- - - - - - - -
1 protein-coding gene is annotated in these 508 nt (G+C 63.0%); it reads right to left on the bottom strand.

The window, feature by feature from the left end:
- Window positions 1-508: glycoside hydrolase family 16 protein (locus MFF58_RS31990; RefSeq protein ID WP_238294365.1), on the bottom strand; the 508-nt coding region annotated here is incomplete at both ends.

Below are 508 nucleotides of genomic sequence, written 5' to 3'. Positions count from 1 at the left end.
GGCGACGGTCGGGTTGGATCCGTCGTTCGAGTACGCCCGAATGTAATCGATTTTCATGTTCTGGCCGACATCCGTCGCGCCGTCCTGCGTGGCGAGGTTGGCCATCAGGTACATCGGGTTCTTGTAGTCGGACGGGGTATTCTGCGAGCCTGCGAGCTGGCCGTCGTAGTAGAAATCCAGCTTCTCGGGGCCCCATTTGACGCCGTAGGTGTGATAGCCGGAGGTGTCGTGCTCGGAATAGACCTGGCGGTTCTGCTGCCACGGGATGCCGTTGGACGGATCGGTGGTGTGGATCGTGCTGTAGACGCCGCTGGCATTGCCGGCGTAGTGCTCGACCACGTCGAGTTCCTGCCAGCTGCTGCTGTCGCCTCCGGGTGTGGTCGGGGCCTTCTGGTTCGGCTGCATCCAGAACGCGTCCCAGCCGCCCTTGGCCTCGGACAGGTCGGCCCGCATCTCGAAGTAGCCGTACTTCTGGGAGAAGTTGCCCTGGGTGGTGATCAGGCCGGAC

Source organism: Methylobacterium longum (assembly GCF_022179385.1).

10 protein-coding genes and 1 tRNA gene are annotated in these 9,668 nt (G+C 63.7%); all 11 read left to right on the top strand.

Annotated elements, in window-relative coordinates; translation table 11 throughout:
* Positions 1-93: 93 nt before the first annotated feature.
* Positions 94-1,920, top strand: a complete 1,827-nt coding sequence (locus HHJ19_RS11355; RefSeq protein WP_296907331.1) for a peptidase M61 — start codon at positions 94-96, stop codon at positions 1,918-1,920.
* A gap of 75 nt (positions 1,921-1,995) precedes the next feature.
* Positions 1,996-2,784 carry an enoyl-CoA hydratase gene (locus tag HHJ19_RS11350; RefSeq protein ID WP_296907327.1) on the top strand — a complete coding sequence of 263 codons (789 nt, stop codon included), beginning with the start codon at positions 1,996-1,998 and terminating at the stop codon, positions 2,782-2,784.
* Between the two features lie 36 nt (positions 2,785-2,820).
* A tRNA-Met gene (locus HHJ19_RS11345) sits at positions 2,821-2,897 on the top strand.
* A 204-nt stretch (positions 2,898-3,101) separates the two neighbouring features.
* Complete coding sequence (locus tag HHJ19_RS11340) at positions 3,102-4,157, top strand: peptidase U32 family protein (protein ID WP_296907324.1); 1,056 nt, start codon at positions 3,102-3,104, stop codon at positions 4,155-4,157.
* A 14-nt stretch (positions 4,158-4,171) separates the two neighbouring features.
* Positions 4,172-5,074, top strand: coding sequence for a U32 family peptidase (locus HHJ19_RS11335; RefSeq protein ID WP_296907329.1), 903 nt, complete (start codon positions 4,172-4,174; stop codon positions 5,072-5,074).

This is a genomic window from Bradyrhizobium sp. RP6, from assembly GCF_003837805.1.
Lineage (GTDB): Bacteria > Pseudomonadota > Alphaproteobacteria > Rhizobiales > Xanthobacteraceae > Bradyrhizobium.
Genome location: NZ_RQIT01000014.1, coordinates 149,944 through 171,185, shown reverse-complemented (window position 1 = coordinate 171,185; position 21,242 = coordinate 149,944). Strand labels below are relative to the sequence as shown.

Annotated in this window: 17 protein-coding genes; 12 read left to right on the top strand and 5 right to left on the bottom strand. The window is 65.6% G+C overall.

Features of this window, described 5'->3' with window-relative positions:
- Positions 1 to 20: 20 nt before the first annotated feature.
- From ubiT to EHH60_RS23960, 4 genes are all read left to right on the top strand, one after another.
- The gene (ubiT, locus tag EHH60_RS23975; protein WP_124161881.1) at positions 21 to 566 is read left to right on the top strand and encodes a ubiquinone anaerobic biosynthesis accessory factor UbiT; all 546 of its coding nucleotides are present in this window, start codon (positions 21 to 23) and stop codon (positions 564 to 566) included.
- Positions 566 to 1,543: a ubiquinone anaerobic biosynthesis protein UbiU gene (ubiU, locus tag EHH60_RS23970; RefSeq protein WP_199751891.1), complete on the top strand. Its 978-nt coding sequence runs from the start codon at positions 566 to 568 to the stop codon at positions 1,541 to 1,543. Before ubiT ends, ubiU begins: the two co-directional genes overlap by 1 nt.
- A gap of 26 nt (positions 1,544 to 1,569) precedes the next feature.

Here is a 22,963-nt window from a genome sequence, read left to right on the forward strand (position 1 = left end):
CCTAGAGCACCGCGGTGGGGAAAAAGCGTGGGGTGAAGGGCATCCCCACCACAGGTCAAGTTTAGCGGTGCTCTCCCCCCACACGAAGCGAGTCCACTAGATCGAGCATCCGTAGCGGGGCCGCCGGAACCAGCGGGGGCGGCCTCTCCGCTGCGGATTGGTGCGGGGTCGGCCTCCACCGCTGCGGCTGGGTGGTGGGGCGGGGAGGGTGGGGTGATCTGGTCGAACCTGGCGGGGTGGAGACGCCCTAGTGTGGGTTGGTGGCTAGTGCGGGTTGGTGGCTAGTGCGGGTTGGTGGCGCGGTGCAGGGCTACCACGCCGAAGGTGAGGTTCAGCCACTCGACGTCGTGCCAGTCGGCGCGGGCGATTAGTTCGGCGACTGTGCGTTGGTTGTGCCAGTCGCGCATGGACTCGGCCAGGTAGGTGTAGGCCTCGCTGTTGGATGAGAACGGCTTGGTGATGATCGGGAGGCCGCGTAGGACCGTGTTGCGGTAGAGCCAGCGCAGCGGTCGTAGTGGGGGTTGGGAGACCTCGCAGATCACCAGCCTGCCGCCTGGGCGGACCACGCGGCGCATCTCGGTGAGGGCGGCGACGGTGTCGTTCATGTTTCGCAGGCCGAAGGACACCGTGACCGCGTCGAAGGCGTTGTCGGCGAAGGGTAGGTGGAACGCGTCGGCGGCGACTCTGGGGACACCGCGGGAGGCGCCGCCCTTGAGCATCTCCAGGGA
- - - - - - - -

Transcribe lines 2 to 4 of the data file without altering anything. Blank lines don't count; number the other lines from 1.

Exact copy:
The window, feature by feature from the left end:
- Window positions 1-508: glycoside hydrolase family 16 protein (locus MFF58_RS31990; RefSeq protein ID WP_238294365.1), on the bottom strand; the 508-nt coding region annotated here is incomplete at both ends.

Below are 508 nucleotides of genomic sequence, written 5' to 3'. Positions count from 1 at the left end.